The Singapore Zoo formerly known as the Singapore Zoological Gardens and commonly known locally as the Mandai Zoo, occupies 28 hectares (0.28 kmÂ²) of land on the margins of Upper Seletar Reservoir within Singapore's heavily forested central catchment area. The zoo was built at a cost of S$9m granted by the government of Singapore and opened on 23 June 1973. It is operated by Wildlife Reserves Singapore, who also manage the neighbouring Night Safari and the Jurong BirdPark.
From the beginning, Singapore Zoo followed the modern trend of displaying animals in naturalistic, 'open' exhibits, i.e. with hidden barriers, behind moats and shrubbery etc. It also houses the largest captive colony of orangutans in the world.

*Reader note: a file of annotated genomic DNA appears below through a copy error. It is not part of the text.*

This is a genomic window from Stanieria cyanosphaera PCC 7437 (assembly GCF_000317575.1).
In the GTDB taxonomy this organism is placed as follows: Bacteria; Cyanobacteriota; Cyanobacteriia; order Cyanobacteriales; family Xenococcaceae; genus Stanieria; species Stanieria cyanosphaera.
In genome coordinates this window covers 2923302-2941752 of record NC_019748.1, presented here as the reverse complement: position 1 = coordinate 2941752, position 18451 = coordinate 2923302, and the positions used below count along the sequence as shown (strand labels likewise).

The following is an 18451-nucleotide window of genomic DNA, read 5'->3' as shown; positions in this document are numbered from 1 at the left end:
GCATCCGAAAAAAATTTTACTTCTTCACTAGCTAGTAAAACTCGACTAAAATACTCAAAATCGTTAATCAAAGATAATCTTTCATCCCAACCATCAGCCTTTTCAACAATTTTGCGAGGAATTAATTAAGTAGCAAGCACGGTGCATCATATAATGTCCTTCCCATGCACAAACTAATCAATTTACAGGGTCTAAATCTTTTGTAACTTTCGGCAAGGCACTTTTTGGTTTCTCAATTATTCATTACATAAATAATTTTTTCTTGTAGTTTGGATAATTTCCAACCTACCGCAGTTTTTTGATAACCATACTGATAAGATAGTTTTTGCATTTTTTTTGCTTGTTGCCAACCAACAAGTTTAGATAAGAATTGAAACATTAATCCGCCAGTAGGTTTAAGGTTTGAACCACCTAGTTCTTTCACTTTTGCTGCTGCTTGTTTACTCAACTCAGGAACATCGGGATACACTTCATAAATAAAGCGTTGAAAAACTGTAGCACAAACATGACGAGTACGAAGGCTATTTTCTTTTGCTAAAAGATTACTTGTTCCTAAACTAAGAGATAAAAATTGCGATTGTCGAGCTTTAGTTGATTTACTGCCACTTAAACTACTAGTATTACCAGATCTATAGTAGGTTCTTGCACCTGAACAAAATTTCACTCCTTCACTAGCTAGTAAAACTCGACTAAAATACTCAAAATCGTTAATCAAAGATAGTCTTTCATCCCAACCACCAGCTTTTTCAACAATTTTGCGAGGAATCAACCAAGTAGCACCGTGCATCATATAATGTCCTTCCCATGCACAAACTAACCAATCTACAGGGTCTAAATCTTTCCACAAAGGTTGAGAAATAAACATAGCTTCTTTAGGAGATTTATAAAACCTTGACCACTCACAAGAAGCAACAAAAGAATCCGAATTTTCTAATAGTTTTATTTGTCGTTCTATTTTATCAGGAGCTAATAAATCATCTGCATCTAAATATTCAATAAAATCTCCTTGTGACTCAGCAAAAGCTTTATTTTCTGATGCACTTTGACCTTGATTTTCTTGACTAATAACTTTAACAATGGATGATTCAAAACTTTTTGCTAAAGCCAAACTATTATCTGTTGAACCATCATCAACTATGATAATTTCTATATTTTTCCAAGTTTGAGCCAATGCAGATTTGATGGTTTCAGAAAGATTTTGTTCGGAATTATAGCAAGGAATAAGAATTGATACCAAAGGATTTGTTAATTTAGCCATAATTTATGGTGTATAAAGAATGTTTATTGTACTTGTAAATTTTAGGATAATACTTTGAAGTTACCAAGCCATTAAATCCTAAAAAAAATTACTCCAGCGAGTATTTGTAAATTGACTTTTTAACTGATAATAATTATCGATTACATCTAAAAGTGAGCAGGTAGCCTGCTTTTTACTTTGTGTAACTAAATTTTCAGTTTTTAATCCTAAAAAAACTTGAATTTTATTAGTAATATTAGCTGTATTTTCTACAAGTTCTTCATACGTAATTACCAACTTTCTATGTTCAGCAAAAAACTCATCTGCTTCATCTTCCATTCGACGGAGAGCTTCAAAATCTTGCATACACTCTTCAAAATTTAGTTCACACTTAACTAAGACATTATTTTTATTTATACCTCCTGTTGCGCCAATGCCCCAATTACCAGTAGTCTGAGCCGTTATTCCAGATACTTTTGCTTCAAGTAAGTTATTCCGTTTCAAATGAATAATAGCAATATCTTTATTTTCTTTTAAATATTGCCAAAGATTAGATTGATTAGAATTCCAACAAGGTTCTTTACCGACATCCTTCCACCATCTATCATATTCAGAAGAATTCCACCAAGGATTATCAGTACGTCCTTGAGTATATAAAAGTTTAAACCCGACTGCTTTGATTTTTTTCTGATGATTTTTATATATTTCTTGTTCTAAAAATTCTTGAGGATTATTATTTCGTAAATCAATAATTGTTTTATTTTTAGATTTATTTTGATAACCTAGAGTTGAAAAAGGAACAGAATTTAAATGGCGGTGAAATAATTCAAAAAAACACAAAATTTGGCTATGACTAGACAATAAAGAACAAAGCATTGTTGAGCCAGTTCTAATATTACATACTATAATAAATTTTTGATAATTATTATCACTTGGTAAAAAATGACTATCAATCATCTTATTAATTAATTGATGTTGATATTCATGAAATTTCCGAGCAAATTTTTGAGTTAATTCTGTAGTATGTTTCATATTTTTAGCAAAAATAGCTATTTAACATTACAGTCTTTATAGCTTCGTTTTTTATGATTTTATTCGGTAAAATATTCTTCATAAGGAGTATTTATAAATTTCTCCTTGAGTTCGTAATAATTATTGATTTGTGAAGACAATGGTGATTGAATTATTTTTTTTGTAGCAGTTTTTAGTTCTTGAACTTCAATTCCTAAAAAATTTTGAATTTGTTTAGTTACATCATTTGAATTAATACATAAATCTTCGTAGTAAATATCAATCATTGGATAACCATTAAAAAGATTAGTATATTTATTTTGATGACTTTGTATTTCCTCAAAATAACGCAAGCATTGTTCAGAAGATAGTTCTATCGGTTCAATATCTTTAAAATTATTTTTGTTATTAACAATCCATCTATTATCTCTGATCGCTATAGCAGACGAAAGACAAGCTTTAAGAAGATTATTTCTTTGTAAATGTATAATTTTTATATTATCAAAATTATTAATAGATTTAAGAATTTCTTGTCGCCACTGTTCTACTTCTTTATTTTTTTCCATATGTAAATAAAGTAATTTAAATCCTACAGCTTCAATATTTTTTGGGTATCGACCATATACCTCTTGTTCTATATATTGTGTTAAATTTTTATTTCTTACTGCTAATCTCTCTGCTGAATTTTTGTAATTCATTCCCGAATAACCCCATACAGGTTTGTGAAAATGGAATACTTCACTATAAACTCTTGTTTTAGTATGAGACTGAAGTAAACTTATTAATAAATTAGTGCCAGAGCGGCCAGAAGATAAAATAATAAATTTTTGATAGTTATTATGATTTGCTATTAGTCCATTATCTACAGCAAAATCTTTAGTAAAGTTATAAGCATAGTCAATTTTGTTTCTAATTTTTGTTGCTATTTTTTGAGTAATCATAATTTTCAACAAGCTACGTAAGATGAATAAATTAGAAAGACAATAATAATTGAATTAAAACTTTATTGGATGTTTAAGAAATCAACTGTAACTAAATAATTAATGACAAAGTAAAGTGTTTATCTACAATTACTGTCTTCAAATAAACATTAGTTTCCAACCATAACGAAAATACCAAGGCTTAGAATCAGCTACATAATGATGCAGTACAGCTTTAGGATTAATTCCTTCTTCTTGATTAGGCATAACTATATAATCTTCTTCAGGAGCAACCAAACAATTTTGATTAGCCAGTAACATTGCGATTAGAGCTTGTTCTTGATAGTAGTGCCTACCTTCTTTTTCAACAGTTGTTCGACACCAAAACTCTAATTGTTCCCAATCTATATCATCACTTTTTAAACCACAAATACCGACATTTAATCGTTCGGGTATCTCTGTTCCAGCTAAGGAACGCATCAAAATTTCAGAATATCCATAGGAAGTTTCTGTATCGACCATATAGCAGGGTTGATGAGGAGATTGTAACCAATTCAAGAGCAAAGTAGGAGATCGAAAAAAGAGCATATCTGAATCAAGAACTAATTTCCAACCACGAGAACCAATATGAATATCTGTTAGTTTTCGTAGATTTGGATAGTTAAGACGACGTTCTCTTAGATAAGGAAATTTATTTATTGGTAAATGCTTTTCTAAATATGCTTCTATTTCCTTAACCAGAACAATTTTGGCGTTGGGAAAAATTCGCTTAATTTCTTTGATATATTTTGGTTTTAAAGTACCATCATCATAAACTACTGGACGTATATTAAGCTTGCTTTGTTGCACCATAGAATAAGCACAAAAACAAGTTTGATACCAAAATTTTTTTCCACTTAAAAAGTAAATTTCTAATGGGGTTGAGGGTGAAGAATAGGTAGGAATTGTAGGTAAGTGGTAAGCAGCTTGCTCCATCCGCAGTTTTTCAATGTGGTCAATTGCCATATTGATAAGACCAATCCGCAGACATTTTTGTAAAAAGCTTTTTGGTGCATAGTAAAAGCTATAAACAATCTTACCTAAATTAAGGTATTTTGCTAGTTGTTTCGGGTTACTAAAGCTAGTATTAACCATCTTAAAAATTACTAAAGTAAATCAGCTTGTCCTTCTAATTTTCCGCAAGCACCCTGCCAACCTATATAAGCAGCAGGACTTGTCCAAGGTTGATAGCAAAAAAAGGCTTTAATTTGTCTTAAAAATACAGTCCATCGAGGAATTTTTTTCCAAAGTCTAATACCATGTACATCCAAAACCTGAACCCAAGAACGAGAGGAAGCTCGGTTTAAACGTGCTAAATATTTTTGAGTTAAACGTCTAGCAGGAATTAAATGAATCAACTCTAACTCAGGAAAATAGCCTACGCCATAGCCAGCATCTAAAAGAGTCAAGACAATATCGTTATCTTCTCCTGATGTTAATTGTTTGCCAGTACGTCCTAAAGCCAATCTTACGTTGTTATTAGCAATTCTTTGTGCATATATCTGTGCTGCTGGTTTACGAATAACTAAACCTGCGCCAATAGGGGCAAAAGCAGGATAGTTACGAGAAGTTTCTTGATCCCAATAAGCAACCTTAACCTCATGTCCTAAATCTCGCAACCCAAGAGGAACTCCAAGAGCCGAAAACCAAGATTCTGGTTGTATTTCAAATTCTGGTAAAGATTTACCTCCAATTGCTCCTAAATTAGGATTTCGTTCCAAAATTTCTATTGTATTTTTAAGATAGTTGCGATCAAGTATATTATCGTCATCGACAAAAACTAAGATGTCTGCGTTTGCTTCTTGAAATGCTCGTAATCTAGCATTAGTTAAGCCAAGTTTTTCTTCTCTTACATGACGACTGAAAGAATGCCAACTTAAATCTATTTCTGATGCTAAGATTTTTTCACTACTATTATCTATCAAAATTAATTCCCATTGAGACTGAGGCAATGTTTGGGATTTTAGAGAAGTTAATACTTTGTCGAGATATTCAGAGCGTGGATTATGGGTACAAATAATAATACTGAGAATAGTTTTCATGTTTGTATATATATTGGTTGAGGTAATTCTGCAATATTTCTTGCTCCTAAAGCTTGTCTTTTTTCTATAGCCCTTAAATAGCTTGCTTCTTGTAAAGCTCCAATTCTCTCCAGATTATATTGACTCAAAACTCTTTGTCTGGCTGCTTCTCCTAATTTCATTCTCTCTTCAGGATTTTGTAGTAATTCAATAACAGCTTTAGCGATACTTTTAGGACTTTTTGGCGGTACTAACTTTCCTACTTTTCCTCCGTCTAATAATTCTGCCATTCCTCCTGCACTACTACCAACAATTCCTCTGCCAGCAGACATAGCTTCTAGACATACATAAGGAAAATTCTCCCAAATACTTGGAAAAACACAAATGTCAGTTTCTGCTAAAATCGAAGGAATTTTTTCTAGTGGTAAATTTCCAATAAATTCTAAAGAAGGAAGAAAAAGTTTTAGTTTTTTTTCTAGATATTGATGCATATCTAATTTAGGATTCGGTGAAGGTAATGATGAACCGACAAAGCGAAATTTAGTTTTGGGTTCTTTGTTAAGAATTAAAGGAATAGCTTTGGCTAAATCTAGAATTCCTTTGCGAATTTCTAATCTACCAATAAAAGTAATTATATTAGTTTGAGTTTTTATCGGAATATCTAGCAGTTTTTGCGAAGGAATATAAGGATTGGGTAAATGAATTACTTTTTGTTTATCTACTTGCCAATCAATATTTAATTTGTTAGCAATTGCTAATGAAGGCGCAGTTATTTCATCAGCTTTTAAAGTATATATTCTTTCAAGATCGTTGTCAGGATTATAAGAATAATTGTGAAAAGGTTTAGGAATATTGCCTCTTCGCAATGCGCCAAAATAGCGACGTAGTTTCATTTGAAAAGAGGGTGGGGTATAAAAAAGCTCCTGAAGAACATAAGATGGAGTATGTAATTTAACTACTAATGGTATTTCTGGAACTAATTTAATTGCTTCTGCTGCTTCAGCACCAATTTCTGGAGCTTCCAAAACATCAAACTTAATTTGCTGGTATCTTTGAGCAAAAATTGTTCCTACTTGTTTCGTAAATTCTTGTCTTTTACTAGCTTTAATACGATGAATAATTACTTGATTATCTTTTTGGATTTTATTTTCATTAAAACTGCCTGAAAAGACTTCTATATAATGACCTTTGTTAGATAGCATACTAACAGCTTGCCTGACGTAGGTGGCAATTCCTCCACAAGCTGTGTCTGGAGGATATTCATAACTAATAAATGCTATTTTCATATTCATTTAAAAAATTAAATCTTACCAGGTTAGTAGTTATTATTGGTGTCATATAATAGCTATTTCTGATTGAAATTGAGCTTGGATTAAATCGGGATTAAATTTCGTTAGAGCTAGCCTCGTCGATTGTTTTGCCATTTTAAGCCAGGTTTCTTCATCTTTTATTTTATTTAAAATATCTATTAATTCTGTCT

The conception of the Singapore Zoo dates from 1969. At the time, the Public Utilities Board (PUB) decided to use some of its land holdings around reservoirs for parks and open recreational facilities. The then Executive Chairman of PUB, Dr Ong Swee Law, set aside 88 hectares of land for the construction of a zoological garden.
In 1970, consultants and staff were hired, and in 1971, the construction of the basic 50 enclosures started. Animals were collected from dealers and donated by sponsors. The Director of the Colombo Zoo in Sri Lanka, Lyn de Alwis, was hired as a special consultant to work out problems inherent in tropical zoos.
On 23 June 1973, the Singapore Zoo opened its gates for the first time with a collection of 270 animals from over 72 species, and a staff of 130. By 1990, 1,600 animals from more than 160 species lived in social groups, housed in 65 landscaped exhibits with boundaries conceived to look as natural as possible.